Los Angeles Angels of Anaheim v Los Angeles Dodgers

Erick Aybar and the Angels denied a double play thanks to a heads-up call by the ump

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Uncommon play in Los Angeles last night.

In the sixth inning, with a runner on first and one out, Andre Ethier hit a line drive to Angels shortstop Erick Aybar. Aybar dropped the ball, but had the presence of mind to pick it up, step on second base and throw it to first for the double play.  Or so he wanted everyone to believe.

Second-base umpire Sam Holbrook ruled that Aybar intentionally dropped the ball in order to start the double play. He called Ethier out but baserunner Juan Rivera back to first base.  It got a little dicey after that as C.J. Wilson walked the next two batters, but then James Loney flied out to end the inning.

This, by the way, is not the infield fly rule. That doesn’t apply simply when a runner is at first, there has to be runners at first and second or the bases have to be loaded. Rather, this is Rule 6.05 which defines when a batter is out. Specifically, subsection (l) says a batter is out when…

An infielder intentionally drops a fair fly ball or line drive, with first, first and second, first and third, or first, second and third base occupied before two are out. The ball is dead and runner or runners shall return to their original base or bases.

Good call by Holbrook. I can’t remember this happening very often, and I’d be skeptical if it does, in fact, come up very often. Given all the flak we give umpires these days, it’s probably worth remembering from time to time that they have a LOT of things to think about in a game.

Braves ink Blaine Boyer to a minor league deal

DENVER, CO - OCTOBER 2:  Relief pitcher Blaine Boyer #48 of the Milwaukee Brewers delivers to home plate during the seventh inning against the Colorado Rockies at Coors Field on October 2, 2016 in Denver, Colorado. (Photo by Justin Edmonds/Getty Images)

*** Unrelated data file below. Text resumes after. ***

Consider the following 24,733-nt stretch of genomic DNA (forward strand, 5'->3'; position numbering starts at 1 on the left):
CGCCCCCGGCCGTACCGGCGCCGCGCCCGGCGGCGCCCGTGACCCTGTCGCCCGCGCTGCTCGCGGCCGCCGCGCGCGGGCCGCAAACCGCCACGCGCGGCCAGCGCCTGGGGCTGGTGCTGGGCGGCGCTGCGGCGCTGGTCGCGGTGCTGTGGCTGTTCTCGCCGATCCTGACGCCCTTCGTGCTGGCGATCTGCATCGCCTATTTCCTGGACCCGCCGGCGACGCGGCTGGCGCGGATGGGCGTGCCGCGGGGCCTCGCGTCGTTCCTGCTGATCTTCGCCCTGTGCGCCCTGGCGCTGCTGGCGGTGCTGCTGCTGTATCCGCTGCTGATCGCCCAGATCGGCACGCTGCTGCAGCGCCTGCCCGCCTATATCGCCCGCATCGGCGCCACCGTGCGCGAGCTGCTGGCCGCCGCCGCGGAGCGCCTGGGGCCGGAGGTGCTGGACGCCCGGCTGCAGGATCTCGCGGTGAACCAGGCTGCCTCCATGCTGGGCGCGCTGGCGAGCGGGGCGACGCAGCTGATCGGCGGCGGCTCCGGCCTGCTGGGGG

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The Braves have signed reliever Blaine Boyer to a minor league contract with an invitation to spring training, MLB.com’s Mark Bowman reports. Bowman adds that the right-hander has a “good chance” to make the Braves’ bullpen out of spring training.

Boyer, 35, spent the past season with the Brewers, finishing with a 3.95 ERA and a 26/17 K/BB ratio in 66 innings.

Boyer, of course, started his professional baseball career with the Braves as they selected him in the third round of the 2000 draft. Since the Braves traded him in 2009, Boyer has pitched for the Cardinals, Diamondbacks, Mets, Padres, and Twins along with the Brewers.

Report: Rays nearing a deal with Shawn Tolleson

ST. LOUIS, MO - JUNE 18: Reliever Shawn Tolleson #37 of the Texas Rangers pitches against the St. Louis Cardinals in the eighth inning at Busch Stadium on June 18, 2016 in St. Louis, Missouri.  (Photo by Dilip Vishwanat/Getty Images)
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Update (6:48 PM EST): Topkin reports the contract will be of the major league variety.

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Marc Topkin of the Tampa Bay Times reports that the Rays and free agent reliever Shawn Tolleson are close to finalizing a contract.

Tolleson, who turns 29 years old on Thursday, had an ugly 2016 season, finishing with a 7.68 ERA and a 29/10 K/BB ratio in 36 1/3 innings. He was one of the Rangers’ best relievers in the two seasons prior to that, however, which included saving 35 games in 2015.